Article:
Alternatives to Long-Term Opioids Needed Following Surgery, Research Shows
The longer a post-surgical patient is on opioids, the greater the chances of misuse. Research out of Harvard shows that each week of opioid use coincides with a 20 percent increased risk of dependence, abuse or overdose. Also, every refill increased the risk by 44 percent, with the first refill more than doubling the risk.The study only involved patients with no history of misuse or ongoing opioid use. The research demonstrates the need to quickly get post-surgical injured workers into non-opioid treatments to manage their pain.
The researchers looked at data for more than 1,000 surgical patients to see the effects of varying opioid prescribing patterns for dependence, overdose or abuse on ‘opioid naïve' patients. The most common surgeries were for the musculoskeletal system. The researchers followed their progress for more than 2.5 years.
Slightly more than half the patients — 56 percent — filled opioid prescriptions following surgery. Opioid misuse developed in 5,906, or 6 percent of the patients. Misuse was defined as developing dependence, demonstrating symptoms of abuse or experiencing a nonfatal overdose.
The main determining factor for misuse was the duration of opioid use. In fact, the dosage involved was not a significant determinant until the patient had been on opioids for an extended period of time. Other risk factors for opioid abuse included the use of benzodiazepines — Xanax and Valium, for example. Taken along with opioids, benzodiazepines can increase the likelihood of respiratory depression. Regimens initiated with hydromorphone and oxycodone also increased the risk of misuse.
“Our data suggest that patients who require subsequent refills of opioid drugs are statistically more likely to have an episode of misuse, even years after the index surgery,” the researchers noted. “Whether driven by the patient's underlying need or the clinician's tendency to prescribe opioids, this relation further holds when examining refills as individual weeks of use.”
Between 3 percent and 10 percent of opioid naïve patients become chronic opioid users, according to the researchers. The situation presents a conundrum for physicians.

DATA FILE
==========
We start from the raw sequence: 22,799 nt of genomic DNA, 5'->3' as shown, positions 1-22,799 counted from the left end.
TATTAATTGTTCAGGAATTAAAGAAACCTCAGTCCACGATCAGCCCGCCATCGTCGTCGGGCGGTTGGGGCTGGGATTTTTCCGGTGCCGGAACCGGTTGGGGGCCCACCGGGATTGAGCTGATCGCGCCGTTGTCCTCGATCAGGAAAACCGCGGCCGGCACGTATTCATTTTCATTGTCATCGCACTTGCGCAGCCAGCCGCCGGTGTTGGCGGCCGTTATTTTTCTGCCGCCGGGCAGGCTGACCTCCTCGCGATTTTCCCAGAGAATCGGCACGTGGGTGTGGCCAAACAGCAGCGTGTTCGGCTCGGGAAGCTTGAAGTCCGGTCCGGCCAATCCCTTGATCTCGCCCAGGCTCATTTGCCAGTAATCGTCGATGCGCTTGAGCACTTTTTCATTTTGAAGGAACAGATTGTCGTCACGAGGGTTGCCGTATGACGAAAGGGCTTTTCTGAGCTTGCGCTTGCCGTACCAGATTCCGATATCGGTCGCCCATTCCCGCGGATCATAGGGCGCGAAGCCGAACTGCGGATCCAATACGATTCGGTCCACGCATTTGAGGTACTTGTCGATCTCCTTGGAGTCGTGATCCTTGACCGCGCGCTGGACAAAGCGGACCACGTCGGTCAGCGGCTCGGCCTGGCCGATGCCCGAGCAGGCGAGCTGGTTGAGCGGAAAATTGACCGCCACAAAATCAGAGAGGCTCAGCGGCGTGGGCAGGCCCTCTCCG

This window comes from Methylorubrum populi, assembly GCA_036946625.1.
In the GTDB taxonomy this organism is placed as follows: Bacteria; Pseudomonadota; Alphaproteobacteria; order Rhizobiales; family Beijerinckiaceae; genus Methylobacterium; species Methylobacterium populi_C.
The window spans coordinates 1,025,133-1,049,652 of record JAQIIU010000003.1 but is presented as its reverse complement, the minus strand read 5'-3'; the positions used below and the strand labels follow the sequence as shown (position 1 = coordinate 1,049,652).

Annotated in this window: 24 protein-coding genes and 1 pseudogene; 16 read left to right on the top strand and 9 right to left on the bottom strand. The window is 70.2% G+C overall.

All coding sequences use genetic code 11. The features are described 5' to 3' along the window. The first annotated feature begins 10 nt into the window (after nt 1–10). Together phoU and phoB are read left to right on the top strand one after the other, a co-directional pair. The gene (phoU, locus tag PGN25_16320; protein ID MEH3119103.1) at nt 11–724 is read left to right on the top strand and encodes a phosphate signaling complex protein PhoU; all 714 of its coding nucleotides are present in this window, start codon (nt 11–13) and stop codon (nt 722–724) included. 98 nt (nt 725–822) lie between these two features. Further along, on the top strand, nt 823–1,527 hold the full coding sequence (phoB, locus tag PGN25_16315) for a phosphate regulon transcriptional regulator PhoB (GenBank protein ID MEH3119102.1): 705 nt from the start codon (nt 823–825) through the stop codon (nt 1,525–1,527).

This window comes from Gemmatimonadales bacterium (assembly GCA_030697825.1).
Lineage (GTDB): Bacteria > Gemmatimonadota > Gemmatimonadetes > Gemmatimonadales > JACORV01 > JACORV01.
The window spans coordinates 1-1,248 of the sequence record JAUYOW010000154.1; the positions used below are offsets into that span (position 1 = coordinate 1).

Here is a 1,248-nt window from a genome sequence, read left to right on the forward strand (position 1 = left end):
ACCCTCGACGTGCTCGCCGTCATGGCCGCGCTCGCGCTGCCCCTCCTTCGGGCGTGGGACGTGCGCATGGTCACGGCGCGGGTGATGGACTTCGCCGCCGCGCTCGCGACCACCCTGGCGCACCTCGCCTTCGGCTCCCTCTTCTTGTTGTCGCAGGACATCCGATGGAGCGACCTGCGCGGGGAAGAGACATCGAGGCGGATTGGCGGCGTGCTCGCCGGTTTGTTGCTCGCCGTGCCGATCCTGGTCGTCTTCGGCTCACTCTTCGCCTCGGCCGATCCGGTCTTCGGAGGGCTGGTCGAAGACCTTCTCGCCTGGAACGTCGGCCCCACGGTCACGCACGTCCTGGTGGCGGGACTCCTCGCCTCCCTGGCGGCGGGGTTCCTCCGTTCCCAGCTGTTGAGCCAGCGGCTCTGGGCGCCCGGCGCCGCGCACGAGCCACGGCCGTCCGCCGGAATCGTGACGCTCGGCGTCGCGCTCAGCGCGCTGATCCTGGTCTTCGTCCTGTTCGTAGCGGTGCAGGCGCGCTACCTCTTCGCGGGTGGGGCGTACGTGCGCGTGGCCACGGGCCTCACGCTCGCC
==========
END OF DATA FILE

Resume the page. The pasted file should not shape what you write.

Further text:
“Clinicians are trapped between guidelines that recommend shorter duration and lower dosing of opioid drugs and a subset of patients who request or require opioids beyond the initial prescription,” they said. “With these seemingly conflicting forces at play, our analysis provides a broad evidentiary framework to inform clinician behavior and promote protocol development.”
They also said that surgeons “should be swift to refer patients to chronic pain specialists for symptom management if their discomfort persists.”
This study further illustrates the problems that can arise with opioid use. We've seen this increase exponentially in recent years.
We see many injured workers now who not only misuse opioids but also have other problems because of them. Hyperalgesia, for example, is a condition in which the brain interprets normal sensations as painful, meaning the opioids themselves become a source of increased pain.
Opioid withdrawal has become a key factor in treating injured workers with chronic pain. Helping to wean them off opioids is difficult and can be painstaking for the injured worker and his family.
One way to wean them is through an extensive protocol during which the injured worker learns how to cope with his pain without the use of dangerous medications. The key to getting injured workers off opioids is to provide an alternative way for them to cope with their pain; otherwise, they have no recourse but to go back on the drugs. That is why much of the effort to get injured workers off opioids involves relapse planning and prevention.
Pairing an opioid withdrawal program with an alternative treatment such as cognitive behavioral therapy (CBT) has proven to be one of the most successful interventions for injured workers with chronic pain who are on opioids. Rather than relying on medications, CBT teaches the person to use actionable skills to cope with his pain and return to functionality.
CBT is based on scientific evidence of the brain's role in chronic pain. Injured workers learn how to literally change their brains in ways that reduce or even eliminate their pain. They rewire their brain-pain pathways. Neuroplasticity enables this, as it is the ability of the brain to change and learn new skills.
Opioids are appropriate for some people following surgery. But as the study shows, it should be for only a very short time. Injured workers who undergo surgeries and have been on opioids for more than just a few days need an alternative to medications to help them manage their pain and return to productive living.
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